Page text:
Trusting God in a pandemic

Yme Woensdregt

Stop me if you’ve heard this one. (OK, you can’t really stop me, but you can skip the next few paragraphs if you’ve a mind to!)

There was a flood in a certain town, and a man who had ignored all the evacuation warnings ended up stuck on his rooftop. He was praying to God for help. Soon a man in a rowboat came by, and he shouted to the man on the roof, “Jump in, I can save you.” The stranded man shouted back, “No, it’s OK. I’m praying to God. He’s going to save me.” So the rowboat went on.

Then a motorboat came by. The fellow in the motorboat shouted, “Jump in, I can save you.” Again, the stranded man said, “No thanks, I’m praying to God. He’s going to save me. I have faith.” So the motorboat went on.

The flood waters rose higher, and the man climbed to the peak of the roof. A helicopter came by and the pilot shouted down, “Grab the rope; I’ll pull you to safety.” Again, the stranded man replied, “No thanks. I’m praying to God. He’s going to save me. I have faith.” So the helicopter reluctantly flew away.

The water rose even higher, and the man drowned. He went to heaven. When he finally got his chance to discuss this whole situation with God, he exclaimed, “What happened, God? I had faith but you didn’t save me. You let me drown. I don’t understand why!”

God looked at him sadly, and said, “Who do you think sent the rowboat and the motorboat and the helicopter. What more did you expect?”

Last weekend, several churches in the region opened again for worship. All across the USA, fueled by the abysmal and awful leadership of the Trump administration, churches are opening as well, despite the warning of doctors and scientists that it will feed the virus.

Christ Church Anglican did not open and we will not for some time. I dearly wish we could. It’s been over two months, and not being able to gather together has been very difficult for us all. I understand the impulse to open as quickly as possible, and to enjoy being together.

But it’s too soon. Dr. Bonnie Henry, BC’s Chief Medical Officer, has said that we can gather in groups no larger than 50 as long as we maintain physical distancing. However, she has also indicated that there is a danger when groups of this size gather in a poorly ventilated indoor space. It would be better to gather outside. Furthermore, she also said that best practices would be to sanitize and disinfect the room after each gathering.

As I mentioned, Christ Church will not be opening any time soon. Many of our people, including myself, are among the vulnerable population. Our building can’t accommodate 50 people with the required distancing and the proper ventilation. We don’t have the resources to thoroughly sanitize the building after each gathering. The risk factors are simply too great.

Furthermore, it’s been shown that singing is one of the riskiest behaviours in spreading the virus, and singing is the lifeblood of worship.

We’ve heard the stories of churches which have opened too soon and the people paid the price. A few weeks ago, the news featured a cautionary tale about a church in Calgary which gathered in early March, just before the pandemic hit. They did everything right, and yet 21 out of 41 people contracted the virus, and two have died.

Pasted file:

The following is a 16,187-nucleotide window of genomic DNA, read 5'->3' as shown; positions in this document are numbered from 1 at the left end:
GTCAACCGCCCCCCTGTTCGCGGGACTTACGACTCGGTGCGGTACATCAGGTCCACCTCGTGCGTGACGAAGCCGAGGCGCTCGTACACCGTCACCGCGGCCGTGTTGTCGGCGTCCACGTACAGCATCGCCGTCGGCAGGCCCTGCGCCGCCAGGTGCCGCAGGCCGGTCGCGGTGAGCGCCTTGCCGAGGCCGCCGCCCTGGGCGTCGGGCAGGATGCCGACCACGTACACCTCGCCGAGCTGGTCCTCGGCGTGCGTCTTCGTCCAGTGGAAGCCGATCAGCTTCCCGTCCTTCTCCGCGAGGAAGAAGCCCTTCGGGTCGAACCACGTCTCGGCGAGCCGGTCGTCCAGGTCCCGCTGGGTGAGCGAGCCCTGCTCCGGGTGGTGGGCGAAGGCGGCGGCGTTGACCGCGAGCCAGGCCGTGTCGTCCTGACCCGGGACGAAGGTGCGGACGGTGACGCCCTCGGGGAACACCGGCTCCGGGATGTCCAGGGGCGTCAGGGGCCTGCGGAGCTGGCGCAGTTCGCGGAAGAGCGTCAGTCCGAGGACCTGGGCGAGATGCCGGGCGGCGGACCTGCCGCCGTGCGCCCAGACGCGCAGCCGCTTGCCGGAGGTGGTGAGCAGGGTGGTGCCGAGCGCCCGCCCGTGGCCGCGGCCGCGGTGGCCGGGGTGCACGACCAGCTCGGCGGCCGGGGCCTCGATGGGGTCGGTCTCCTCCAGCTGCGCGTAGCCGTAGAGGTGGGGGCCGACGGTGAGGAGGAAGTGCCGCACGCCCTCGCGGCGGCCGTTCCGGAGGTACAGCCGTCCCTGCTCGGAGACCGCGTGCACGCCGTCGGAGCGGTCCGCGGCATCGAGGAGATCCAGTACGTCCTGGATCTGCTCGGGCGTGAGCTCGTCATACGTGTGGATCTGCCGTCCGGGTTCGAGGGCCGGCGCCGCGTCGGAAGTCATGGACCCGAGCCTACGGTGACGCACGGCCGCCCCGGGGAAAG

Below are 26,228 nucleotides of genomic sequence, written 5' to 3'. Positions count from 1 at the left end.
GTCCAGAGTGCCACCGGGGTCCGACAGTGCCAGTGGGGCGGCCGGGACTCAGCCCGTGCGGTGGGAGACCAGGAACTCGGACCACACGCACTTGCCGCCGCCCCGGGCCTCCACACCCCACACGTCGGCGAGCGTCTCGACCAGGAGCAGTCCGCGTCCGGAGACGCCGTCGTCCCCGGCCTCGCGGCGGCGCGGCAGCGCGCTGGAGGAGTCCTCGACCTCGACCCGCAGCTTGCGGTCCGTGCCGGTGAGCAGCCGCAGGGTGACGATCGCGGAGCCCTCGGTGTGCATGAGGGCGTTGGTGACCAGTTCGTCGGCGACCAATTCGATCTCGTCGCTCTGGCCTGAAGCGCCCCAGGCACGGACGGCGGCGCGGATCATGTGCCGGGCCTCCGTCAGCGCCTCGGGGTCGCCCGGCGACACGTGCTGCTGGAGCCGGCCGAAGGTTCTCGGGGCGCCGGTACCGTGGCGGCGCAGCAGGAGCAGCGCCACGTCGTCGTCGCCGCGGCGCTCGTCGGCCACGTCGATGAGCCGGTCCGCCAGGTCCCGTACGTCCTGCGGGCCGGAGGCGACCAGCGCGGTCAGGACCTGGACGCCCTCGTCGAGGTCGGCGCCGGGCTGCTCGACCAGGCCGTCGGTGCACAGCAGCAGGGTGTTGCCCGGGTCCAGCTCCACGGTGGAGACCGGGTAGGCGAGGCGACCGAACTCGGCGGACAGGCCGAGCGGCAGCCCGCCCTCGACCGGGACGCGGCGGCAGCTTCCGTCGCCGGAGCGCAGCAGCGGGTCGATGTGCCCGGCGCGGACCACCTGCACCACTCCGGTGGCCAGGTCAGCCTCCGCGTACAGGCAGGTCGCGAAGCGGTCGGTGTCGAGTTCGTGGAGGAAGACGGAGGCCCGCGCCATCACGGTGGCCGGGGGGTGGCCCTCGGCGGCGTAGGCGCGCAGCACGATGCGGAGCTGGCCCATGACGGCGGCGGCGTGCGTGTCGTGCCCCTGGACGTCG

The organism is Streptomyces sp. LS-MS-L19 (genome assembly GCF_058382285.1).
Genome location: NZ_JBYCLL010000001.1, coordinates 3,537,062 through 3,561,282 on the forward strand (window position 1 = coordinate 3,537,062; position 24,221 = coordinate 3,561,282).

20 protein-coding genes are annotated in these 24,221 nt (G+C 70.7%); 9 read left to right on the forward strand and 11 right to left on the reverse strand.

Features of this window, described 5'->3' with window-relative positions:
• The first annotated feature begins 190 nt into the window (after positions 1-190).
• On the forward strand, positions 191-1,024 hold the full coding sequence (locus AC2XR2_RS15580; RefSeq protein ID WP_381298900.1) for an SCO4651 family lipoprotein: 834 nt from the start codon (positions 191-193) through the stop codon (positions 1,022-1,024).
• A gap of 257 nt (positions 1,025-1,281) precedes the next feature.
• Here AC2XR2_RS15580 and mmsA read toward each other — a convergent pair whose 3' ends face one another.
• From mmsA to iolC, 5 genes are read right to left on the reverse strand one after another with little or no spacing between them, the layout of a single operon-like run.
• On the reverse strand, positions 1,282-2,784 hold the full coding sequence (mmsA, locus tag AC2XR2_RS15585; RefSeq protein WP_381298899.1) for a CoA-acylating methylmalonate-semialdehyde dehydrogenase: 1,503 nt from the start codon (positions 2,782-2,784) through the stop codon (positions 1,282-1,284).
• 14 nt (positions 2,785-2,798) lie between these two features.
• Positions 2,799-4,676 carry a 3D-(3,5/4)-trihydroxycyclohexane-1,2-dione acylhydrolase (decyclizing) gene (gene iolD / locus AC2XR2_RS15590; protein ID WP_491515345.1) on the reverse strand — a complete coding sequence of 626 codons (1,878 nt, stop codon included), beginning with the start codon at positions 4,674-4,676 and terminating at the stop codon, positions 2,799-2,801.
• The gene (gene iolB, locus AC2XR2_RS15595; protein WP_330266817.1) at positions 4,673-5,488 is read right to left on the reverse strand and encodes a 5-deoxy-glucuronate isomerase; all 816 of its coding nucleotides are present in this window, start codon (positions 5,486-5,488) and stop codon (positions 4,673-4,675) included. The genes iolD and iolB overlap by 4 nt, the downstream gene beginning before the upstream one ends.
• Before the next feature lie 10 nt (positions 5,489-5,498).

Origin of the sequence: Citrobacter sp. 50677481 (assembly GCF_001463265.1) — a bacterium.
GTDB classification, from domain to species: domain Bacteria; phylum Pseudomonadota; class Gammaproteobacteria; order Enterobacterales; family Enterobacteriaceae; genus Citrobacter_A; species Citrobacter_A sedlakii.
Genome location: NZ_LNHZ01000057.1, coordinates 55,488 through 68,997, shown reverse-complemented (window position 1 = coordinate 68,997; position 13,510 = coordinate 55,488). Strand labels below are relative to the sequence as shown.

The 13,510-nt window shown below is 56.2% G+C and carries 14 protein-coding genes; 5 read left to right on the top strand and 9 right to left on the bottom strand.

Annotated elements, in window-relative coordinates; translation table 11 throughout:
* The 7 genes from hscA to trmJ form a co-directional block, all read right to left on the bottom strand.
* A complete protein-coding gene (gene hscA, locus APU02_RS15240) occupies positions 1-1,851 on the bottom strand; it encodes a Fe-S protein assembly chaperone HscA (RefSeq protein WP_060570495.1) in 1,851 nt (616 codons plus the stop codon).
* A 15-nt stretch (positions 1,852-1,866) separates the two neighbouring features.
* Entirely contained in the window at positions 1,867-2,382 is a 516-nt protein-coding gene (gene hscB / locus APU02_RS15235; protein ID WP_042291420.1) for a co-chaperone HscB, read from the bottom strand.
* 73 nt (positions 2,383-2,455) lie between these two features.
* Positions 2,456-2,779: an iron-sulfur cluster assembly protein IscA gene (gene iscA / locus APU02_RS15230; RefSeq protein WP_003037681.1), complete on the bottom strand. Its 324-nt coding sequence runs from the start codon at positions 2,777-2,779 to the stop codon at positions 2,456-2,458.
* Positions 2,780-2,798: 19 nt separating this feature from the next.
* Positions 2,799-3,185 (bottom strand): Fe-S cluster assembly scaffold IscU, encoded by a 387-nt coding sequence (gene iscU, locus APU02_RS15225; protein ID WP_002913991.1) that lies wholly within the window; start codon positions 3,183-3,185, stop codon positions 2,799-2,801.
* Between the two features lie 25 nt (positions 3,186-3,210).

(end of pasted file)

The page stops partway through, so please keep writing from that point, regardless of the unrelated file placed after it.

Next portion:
Now, I agree with Trump, who said that churches and synagogues and mosques are essential places which provide essential services. That is to say, I agree with the words, but I completely disagree with what he means.

People of faith have always known that houses of worship are essential. But let’s be clear. The church is not the building. The church is the community of people who normally gather in that building and live out their faith in the world. There is a huge difference between “going to church” and “being the church”.

That’s what makes a church essential. Our highest and holiest calling is to be the church, and we can do that in this time of pandemic without going to church. In times like this, people of God have always reached out to feed the hungry, clothe the naked, welcome the stranger, working to free the captives and the oppressed, and being good news for the poor (see Luke 4: 18–19). We reach out to “love our neighbours as ourselves” and as we do so, we love God with all that we are.

The main reason I’m talking about this is because I had a conversation about this with someone who asked me, “Don’t you trust God to keep you safe?”

I have two answers to that question.

The first is “No. I don’t trust God the way she means it.” God is not a helicopter parent, who hovers over and directs every aspect of a child’s life. Many of us have been taught in one way or another that the Bible is an instructional manual for life, and that God hovers over us to make sure we stick to it.

But that’s not the God in whom I believe. That’s not the God I trust. Rather, I trust God who entrusts me with the ability to grow and mature and make wise decisions for myself. I am not a child who needs to be continually monitored. Rather, I trust a God who accompanies me through all of life as I make decisions, some of them wise and some of them foolish.

The second answer is “Yes, I trust God.” Who do you think sent us Dr. Bonnie Henry and all the other medical officers and scientists? Who do you think sent us leaders who are trying to make wise decisions in very difficult times? Who do you think made us capable of making right choices … in which we go slowly, and safely, and small?

Yme Woensdregt is Pastor at Christ Church Anglican in Cranbrook

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